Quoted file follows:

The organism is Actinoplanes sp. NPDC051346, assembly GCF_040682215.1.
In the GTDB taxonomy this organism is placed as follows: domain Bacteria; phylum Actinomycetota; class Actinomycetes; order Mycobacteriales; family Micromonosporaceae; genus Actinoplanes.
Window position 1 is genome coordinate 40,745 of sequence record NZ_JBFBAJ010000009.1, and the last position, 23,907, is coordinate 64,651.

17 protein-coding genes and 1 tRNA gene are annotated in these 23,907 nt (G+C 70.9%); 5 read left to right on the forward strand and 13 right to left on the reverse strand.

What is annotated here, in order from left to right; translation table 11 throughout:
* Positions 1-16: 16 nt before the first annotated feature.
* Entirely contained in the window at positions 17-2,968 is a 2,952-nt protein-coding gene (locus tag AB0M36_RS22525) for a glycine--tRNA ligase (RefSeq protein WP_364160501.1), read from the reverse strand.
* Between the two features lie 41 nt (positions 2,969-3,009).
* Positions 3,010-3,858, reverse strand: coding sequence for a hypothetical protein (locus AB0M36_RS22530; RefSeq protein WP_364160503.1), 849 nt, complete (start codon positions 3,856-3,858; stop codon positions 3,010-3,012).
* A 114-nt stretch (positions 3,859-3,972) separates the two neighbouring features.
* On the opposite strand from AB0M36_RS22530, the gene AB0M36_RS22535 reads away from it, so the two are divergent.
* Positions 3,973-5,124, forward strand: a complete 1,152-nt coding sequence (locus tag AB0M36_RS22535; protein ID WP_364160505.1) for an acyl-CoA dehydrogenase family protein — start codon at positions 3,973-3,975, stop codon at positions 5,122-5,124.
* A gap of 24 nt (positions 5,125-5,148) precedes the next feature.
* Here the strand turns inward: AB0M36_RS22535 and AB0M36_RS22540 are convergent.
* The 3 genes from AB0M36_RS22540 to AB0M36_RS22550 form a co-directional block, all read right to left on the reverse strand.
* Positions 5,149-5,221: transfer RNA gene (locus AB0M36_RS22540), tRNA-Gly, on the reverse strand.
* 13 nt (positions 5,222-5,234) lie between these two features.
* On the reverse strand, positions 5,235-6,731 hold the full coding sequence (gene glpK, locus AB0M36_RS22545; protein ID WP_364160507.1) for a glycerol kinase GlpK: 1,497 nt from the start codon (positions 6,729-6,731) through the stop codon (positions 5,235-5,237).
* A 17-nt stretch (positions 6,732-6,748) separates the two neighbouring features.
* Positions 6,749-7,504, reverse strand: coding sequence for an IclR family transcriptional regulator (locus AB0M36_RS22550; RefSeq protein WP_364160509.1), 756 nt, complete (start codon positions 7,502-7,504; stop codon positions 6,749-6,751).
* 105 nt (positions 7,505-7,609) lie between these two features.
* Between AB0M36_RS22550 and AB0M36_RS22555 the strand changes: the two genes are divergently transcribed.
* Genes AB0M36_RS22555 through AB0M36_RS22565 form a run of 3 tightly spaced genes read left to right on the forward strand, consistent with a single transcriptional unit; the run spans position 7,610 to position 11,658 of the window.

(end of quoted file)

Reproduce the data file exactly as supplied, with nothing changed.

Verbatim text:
The organism is Actinoplanes sp. NPDC051346, assembly GCF_040682215.1.
In the GTDB taxonomy this organism is placed as follows: domain Bacteria; phylum Actinomycetota; class Actinomycetes; order Mycobacteriales; family Micromonosporaceae; genus Actinoplanes.
Window position 1 is genome coordinate 40,745 of sequence record NZ_JBFBAJ010000009.1, and the last position, 23,907, is coordinate 64,651.

17 protein-coding genes and 1 tRNA gene are annotated in these 23,907 nt (G+C 70.9%); 5 read left to right on the forward strand and 13 right to left on the reverse strand.

What is annotated here, in order from left to right; translation table 11 throughout:
* Positions 1-16: 16 nt before the first annotated feature.
* Entirely contained in the window at positions 17-2,968 is a 2,952-nt protein-coding gene (locus tag AB0M36_RS22525) for a glycine--tRNA ligase (RefSeq protein WP_364160501.1), read from the reverse strand.
* Between the two features lie 41 nt (positions 2,969-3,009).
* Positions 3,010-3,858, reverse strand: coding sequence for a hypothetical protein (locus AB0M36_RS22530; RefSeq protein WP_364160503.1), 849 nt, complete (start codon positions 3,856-3,858; stop codon positions 3,010-3,012).
* A 114-nt stretch (positions 3,859-3,972) separates the two neighbouring features.
* On the opposite strand from AB0M36_RS22530, the gene AB0M36_RS22535 reads away from it, so the two are divergent.
* Positions 3,973-5,124, forward strand: a complete 1,152-nt coding sequence (locus tag AB0M36_RS22535; protein ID WP_364160505.1) for an acyl-CoA dehydrogenase family protein — start codon at positions 3,973-3,975, stop codon at positions 5,122-5,124.
* A gap of 24 nt (positions 5,125-5,148) precedes the next feature.
* Here the strand turns inward: AB0M36_RS22535 and AB0M36_RS22540 are convergent.
* The 3 genes from AB0M36_RS22540 to AB0M36_RS22550 form a co-directional block, all read right to left on the reverse strand.
* Positions 5,149-5,221: transfer RNA gene (locus AB0M36_RS22540), tRNA-Gly, on the reverse strand.
* 13 nt (positions 5,222-5,234) lie between these two features.
* On the reverse strand, positions 5,235-6,731 hold the full coding sequence (gene glpK, locus AB0M36_RS22545; protein ID WP_364160507.1) for a glycerol kinase GlpK: 1,497 nt from the start codon (positions 6,729-6,731) through the stop codon (positions 5,235-5,237).
* A 17-nt stretch (positions 6,732-6,748) separates the two neighbouring features.
* Positions 6,749-7,504, reverse strand: coding sequence for an IclR family transcriptional regulator (locus AB0M36_RS22550; RefSeq protein WP_364160509.1), 756 nt, complete (start codon positions 7,502-7,504; stop codon positions 6,749-6,751).
* 105 nt (positions 7,505-7,609) lie between these two features.
* Between AB0M36_RS22550 and AB0M36_RS22555 the strand changes: the two genes are divergently transcribed.
* Genes AB0M36_RS22555 through AB0M36_RS22565 form a run of 3 tightly spaced genes read left to right on the forward strand, consistent with a single transcriptional unit; the run spans position 7,610 to position 11,658 of the window.